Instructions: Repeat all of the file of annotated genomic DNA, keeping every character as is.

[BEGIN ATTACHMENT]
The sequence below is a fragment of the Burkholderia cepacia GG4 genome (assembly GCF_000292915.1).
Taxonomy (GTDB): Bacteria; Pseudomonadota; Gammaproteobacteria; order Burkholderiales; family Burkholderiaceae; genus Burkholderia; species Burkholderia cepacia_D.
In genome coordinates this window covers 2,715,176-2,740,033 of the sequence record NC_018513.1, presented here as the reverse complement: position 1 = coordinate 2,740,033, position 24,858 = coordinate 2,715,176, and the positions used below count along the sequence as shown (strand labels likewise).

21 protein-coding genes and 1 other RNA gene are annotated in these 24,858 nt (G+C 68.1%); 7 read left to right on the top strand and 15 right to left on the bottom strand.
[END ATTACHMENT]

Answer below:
The sequence below is a fragment of the Burkholderia cepacia GG4 genome (assembly GCF_000292915.1).
Taxonomy (GTDB): Bacteria; Pseudomonadota; Gammaproteobacteria; order Burkholderiales; family Burkholderiaceae; genus Burkholderia; species Burkholderia cepacia_D.
In genome coordinates this window covers 2,715,176-2,740,033 of the sequence record NC_018513.1, presented here as the reverse complement: position 1 = coordinate 2,740,033, position 24,858 = coordinate 2,715,176, and the positions used below count along the sequence as shown (strand labels likewise).

21 protein-coding genes and 1 other RNA gene are annotated in these 24,858 nt (G+C 68.1%); 7 read left to right on the top strand and 15 right to left on the bottom strand.